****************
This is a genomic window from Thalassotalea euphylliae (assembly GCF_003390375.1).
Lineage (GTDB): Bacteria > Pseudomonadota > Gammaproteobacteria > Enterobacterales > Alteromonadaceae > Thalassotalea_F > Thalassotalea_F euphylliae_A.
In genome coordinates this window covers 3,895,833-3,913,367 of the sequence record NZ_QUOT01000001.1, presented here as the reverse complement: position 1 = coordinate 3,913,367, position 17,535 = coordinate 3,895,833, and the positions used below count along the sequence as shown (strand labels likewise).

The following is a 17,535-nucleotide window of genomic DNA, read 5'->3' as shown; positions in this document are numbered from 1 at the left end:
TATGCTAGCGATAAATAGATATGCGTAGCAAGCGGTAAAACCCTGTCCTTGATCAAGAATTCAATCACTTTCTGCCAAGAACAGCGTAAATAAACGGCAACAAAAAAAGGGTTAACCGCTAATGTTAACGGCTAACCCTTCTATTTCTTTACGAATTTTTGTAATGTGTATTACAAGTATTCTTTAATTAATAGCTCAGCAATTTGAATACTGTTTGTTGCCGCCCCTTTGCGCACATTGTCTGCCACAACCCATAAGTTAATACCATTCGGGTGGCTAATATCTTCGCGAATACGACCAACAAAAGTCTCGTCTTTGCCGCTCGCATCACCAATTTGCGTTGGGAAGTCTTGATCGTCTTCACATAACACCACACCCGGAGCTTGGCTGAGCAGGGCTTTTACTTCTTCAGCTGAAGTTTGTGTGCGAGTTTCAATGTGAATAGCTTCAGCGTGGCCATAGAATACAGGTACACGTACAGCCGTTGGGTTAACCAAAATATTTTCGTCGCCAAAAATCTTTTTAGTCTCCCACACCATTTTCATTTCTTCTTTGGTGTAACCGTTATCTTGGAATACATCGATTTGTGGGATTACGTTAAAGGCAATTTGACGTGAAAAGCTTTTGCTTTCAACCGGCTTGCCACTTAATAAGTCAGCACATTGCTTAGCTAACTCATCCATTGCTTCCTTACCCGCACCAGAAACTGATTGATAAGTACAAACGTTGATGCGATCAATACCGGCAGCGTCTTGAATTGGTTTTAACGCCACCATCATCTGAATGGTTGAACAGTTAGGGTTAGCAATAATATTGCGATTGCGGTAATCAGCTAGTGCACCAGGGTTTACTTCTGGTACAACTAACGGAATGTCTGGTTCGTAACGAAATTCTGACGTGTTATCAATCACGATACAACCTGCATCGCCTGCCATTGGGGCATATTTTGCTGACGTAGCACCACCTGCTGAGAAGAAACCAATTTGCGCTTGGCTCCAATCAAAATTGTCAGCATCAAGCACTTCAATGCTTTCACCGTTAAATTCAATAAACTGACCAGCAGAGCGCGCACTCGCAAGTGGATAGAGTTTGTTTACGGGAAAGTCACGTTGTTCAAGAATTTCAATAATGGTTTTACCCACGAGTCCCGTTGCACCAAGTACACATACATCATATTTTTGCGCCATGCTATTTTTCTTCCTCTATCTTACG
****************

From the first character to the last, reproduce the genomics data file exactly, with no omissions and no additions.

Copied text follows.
This is a genomic window from Thalassotalea euphylliae (assembly GCF_003390375.1).
Lineage (GTDB): Bacteria > Pseudomonadota > Gammaproteobacteria > Enterobacterales > Alteromonadaceae > Thalassotalea_F > Thalassotalea_F euphylliae_A.
In genome coordinates this window covers 3,895,833-3,913,367 of the sequence record NZ_QUOT01000001.1, presented here as the reverse complement: position 1 = coordinate 3,913,367, position 17,535 = coordinate 3,895,833, and the positions used below count along the sequence as shown (strand labels likewise).

The following is a 17,535-nucleotide window of genomic DNA, read 5'->3' as shown; positions in this document are numbered from 1 at the left end:
TATGCTAGCGATAAATAGATATGCGTAGCAAGCGGTAAAACCCTGTCCTTGATCAAGAATTCAATCACTTTCTGCCAAGAACAGCGTAAATAAACGGCAACAAAAAAAGGGTTAACCGCTAATGTTAACGGCTAACCCTTCTATTTCTTTACGAATTTTTGTAATGTGTATTACAAGTATTCTTTAATTAATAGCTCAGCAATTTGAATACTGTTTGTTGCCGCCCCTTTGCGCACATTGTCTGCCACAACCCATAAGTTAATACCATTCGGGTGGCTAATATCTTCGCGAATACGACCAACAAAAGTCTCGTCTTTGCCGCTCGCATCACCAATTTGCGTTGGGAAGTCTTGATCGTCTTCACATAACACCACACCCGGAGCTTGGCTGAGCAGGGCTTTTACTTCTTCAGCTGAAGTTTGTGTGCGAGTTTCAATGTGAATAGCTTCAGCGTGGCCATAGAATACAGGTACACGTACAGCCGTTGGGTTAACCAAAATATTTTCGTCGCCAAAAATCTTTTTAGTCTCCCACACCATTTTCATTTCTTCTTTGGTGTAACCGTTATCTTGGAATACATCGATTTGTGGGATTACGTTAAAGGCAATTTGACGTGAAAAGCTTTTGCTTTCAACCGGCTTGCCACTTAATAAGTCAGCACATTGCTTAGCTAACTCATCCATTGCTTCCTTACCCGCACCAGAAACTGATTGATAAGTACAAACGTTGATGCGATCAATACCGGCAGCGTCTTGAATTGGTTTTAACGCCACCATCATCTGAATGGTTGAACAGTTAGGGTTAGCAATAATATTGCGATTGCGGTAATCAGCTAGTGCACCAGGGTTTACTTCTGGTACAACTAACGGAATGTCTGGTTCGTAACGAAATTCTGACGTGTTATCAATCACGATACAACCTGCATCGCCTGCCATTGGGGCATATTTTGCTGACGTAGCACCACCTGCTGAGAAGAAACCAATTTGCGCTTGGCTCCAATCAAAATTGTCAGCATCAAGCACTTCAATGCTTTCACCGTTAAATTCAATAAACTGACCAGCAGAGCGCGCACTCGCAAGTGGATAGAGTTTGTTTACGGGAAAGTCACGTTGTTCAAGAATTTCAATAATGGTTTTACCCACGAGTCCCGTTGCACCAAGTACACATACATCATATTTTTGCGCCATGCTATTTTTCTTCCTCTATCTTACG